After a half hour, the bus chugs into the parking lot of the Capital Centre in Landover, Md. ”Lite Beer and ZZ Top Welcome You” announces a sign. ”That’s disgusting,” Chris Robinson, 24, says. He is not contemplating the concept of corporate sponsorship and its insatiable grip on the rock business, however. ”Lite beer sucks,” he adds.
”I guess you could say what we’re doing is old-style,” says boyish-looking Rich Robinson, 21, picking at a very un-rock & roll grilled chicken salad one morning in Georgetown. ”But you could say the Rolling Stones were old-style in the ’60s because they were doing what Chuck Berry was doing 15 years before. It’s just a matter of having talent.”
Talent is precisely what much of the Atlanta music scene thought the Crowes didn’t have when the group began there as teenagers in the mid-’80s. In a region that gave us the quirky alternative likes of R.E.M. and the B-52’s, the band — originally called Mr. Crowe’s Garden and founded by the Robinsons — was ignored. ”We were the black sheep,” recalls Chris Robinson. ”Everyone thought we were junkies or wiseasses or had bad attitudes.” It didn’t help that they were floundering musically, playing everything from thrash metal to an approximation of the old-time rock they’ve since made their trademark. Then producer George Drakoulias heard them and helped sign them to Def American, the feisty label that is home to such pop misfits as the Geto Boys and Slayer; Shake Your Money Maker was released in early 1990.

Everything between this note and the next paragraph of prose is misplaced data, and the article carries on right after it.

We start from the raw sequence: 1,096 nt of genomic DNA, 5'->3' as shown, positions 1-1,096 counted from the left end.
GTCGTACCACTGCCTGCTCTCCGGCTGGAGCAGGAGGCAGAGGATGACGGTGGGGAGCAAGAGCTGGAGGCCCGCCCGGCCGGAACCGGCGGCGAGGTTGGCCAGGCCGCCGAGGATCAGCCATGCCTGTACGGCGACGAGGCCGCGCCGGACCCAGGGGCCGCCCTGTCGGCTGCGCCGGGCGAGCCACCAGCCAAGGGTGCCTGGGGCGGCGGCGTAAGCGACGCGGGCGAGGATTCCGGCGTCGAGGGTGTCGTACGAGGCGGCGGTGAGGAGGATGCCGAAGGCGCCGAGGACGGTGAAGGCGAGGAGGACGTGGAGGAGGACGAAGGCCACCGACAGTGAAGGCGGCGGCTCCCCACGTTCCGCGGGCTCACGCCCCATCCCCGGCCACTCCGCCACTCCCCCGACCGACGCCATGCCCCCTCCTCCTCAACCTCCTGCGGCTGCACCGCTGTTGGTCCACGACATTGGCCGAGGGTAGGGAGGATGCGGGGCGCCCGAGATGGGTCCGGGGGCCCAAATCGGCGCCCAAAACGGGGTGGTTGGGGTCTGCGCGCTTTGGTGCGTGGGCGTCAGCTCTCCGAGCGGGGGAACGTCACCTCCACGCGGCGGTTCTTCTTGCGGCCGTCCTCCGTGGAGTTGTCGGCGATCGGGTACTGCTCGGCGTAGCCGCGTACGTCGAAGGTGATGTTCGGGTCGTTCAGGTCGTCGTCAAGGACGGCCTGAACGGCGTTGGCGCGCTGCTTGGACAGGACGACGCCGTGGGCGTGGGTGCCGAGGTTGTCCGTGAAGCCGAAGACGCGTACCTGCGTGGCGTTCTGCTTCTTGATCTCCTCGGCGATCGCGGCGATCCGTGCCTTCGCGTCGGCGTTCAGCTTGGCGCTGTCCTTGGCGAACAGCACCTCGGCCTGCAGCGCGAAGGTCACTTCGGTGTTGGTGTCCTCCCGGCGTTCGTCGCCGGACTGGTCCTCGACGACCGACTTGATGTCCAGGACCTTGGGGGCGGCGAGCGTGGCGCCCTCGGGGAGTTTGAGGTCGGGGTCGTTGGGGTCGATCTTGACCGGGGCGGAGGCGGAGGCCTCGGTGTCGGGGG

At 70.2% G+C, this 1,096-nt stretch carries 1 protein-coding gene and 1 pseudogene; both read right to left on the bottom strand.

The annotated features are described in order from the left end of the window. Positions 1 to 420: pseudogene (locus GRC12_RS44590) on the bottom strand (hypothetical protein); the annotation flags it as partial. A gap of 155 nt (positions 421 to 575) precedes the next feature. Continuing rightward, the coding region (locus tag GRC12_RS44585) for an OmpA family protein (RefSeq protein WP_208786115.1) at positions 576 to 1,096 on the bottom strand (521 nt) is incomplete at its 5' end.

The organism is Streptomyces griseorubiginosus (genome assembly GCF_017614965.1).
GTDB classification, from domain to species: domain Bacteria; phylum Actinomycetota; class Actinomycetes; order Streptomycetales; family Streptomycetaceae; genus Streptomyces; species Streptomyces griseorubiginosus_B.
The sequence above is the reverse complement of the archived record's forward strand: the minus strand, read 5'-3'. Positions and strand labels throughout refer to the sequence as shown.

Whether their booze-and-blooze music is viable or a pointless rehash of rock clichés remains debatable among critics. The New York Times denounced the Crowes as ”100-percent ersatz, early-1970s rock,” while the heavy-metal magazine RIP deemed them ”a classical bolt of rock & roll.” The group, naturally, prefers the latter description.
”We’re not just puppets out there,” contends Colt, 22, as the band members kill time in and around their dressing room — actually a white-cinderblock locker room — at the hall. ”We’re up there playing. There’s a whole new generation that hasn’t seen five guys and a piano player (on this tour the Crowes are abetted by keyboardist Eddie Harsch) come out and play. It’s new to them, and that’s a shame.”
The relentless work schedule does have its demands. Standing up to run a few errands, Colt suddenly winces. A few nights earlier, he drank a little too much after a gig and fell down on the bus, slightly injuring his right leg. ”It was ugly,” he says, annoyed. ”Not funny — ugly.”